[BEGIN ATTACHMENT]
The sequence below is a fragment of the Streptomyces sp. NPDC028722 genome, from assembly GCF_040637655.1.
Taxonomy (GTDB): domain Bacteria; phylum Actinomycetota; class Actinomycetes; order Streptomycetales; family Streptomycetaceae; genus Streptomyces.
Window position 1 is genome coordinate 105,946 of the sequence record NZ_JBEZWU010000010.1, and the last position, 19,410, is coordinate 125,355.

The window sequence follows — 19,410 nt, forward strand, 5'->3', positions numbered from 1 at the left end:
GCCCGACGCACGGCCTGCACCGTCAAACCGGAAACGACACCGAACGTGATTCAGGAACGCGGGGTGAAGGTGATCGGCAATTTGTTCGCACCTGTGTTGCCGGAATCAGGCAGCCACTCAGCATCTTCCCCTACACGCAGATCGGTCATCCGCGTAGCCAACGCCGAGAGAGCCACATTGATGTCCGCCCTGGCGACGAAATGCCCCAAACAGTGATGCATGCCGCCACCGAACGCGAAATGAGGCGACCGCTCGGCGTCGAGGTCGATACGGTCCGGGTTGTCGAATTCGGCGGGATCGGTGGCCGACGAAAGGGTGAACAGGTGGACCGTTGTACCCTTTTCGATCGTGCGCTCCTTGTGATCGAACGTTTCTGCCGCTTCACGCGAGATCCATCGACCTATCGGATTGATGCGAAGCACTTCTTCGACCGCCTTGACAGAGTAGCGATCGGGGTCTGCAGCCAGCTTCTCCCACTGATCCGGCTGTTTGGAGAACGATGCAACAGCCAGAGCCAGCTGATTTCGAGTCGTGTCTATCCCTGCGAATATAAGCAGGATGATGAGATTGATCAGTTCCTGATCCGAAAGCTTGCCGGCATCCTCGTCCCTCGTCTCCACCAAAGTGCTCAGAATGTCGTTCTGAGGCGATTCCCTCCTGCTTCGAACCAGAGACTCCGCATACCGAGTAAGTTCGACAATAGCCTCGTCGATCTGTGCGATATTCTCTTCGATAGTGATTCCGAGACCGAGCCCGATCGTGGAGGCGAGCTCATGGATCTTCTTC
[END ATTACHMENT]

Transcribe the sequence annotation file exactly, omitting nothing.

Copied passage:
The sequence below is a fragment of the Streptomyces sp. NPDC028722 genome, from assembly GCF_040637655.1.
Taxonomy (GTDB): domain Bacteria; phylum Actinomycetota; class Actinomycetes; order Streptomycetales; family Streptomycetaceae; genus Streptomyces.
Window position 1 is genome coordinate 105,946 of the sequence record NZ_JBEZWU010000010.1, and the last position, 19,410, is coordinate 125,355.

The window sequence follows — 19,410 nt, forward strand, 5'->3', positions numbered from 1 at the left end:
GCCCGACGCACGGCCTGCACCGTCAAACCGGAAACGACACCGAACGTGATTCAGGAACGCGGGGTGAAGGTGATCGGCAATTTGTTCGCACCTGTGTTGCCGGAATCAGGCAGCCACTCAGCATCTTCCCCTACACGCAGATCGGTCATCCGCGTAGCCAACGCCGAGAGAGCCACATTGATGTCCGCCCTGGCGACGAAATGCCCCAAACAGTGATGCATGCCGCCACCGAACGCGAAATGAGGCGACCGCTCGGCGTCGAGGTCGATACGGTCCGGGTTGTCGAATTCGGCGGGATCGGTGGCCGACGAAAGGGTGAACAGGTGGACCGTTGTACCCTTTTCGATCGTGCGCTCCTTGTGATCGAACGTTTCTGCCGCTTCACGCGAGATCCATCGACCTATCGGATTGATGCGAAGCACTTCTTCGACCGCCTTGACAGAGTAGCGATCGGGGTCTGCAGCCAGCTTCTCCCACTGATCCGGCTGTTTGGAGAACGATGCAACAGCCAGAGCCAGCTGATTTCGAGTCGTGTCTATCCCTGCGAATATAAGCAGGATGATGAGATTGATCAGTTCCTGATCCGAAAGCTTGCCGGCATCCTCGTCCCTCGTCTCCACCAAAGTGCTCAGAATGTCGTTCTGAGGCGATTCCCTCCTGCTTCGAACCAGAGACTCCGCATACCGAGTAAGTTCGACAATAGCCTCGTCGATCTGTGCGATATTCTCTTCGATAGTGATTCCGAGACCGAGCCCGATCGTGGAGGCGAGCTCATGGATCTTCTTC